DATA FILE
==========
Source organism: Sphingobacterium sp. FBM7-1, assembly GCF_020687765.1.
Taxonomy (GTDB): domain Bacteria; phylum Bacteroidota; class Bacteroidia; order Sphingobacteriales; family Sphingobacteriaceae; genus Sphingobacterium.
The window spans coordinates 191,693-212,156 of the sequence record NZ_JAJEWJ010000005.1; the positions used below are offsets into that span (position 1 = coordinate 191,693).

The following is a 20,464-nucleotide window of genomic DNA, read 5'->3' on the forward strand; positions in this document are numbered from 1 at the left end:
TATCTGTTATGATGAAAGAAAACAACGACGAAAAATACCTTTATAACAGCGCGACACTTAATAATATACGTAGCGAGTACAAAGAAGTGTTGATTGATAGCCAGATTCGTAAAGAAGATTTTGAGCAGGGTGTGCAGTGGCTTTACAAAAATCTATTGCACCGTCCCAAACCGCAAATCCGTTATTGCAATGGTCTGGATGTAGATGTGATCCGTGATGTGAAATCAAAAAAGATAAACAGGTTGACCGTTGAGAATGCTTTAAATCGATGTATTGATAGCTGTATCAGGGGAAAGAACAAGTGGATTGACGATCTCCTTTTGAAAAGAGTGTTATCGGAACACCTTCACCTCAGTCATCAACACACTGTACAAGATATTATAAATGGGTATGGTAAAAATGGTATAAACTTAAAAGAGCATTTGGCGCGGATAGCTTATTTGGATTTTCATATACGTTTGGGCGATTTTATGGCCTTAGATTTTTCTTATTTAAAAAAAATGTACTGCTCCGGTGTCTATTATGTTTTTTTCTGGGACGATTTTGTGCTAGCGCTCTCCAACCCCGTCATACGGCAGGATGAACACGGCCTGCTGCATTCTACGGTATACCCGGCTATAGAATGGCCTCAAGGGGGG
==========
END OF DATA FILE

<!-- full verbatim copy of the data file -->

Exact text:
Source organism: Sphingobacterium sp. FBM7-1, assembly GCF_020687765.1.
Taxonomy (GTDB): domain Bacteria; phylum Bacteroidota; class Bacteroidia; order Sphingobacteriales; family Sphingobacteriaceae; genus Sphingobacterium.
The window spans coordinates 191,693-212,156 of the sequence record NZ_JAJEWJ010000005.1; the positions used below are offsets into that span (position 1 = coordinate 191,693).

The following is a 20,464-nucleotide window of genomic DNA, read 5'->3' on the forward strand; positions in this document are numbered from 1 at the left end:
TATCTGTTATGATGAAAGAAAACAACGACGAAAAATACCTTTATAACAGCGCGACACTTAATAATATACGTAGCGAGTACAAAGAAGTGTTGATTGATAGCCAGATTCGTAAAGAAGATTTTGAGCAGGGTGTGCAGTGGCTTTACAAAAATCTATTGCACCGTCCCAAACCGCAAATCCGTTATTGCAATGGTCTGGATGTAGATGTGATCCGTGATGTGAAATCAAAAAAGATAAACAGGTTGACCGTTGAGAATGCTTTAAATCGATGTATTGATAGCTGTATCAGGGGAAAGAACAAGTGGATTGACGATCTCCTTTTGAAAAGAGTGTTATCGGAACACCTTCACCTCAGTCATCAACACACTGTACAAGATATTATAAATGGGTATGGTAAAAATGGTATAAACTTAAAAGAGCATTTGGCGCGGATAGCTTATTTGGATTTTCATATACGTTTGGGCGATTTTATGGCCTTAGATTTTTCTTATTTAAAAAAAATGTACTGCTCCGGTGTCTATTATGTTTTTTTCTGGGACGATTTTGTGCTAGCGCTCTCCAACCCCGTCATACGGCAGGATGAACACGGCCTGCTGCATTCTACGGTATACCCGGCTATAGAATGGCCTCAAGGGGGG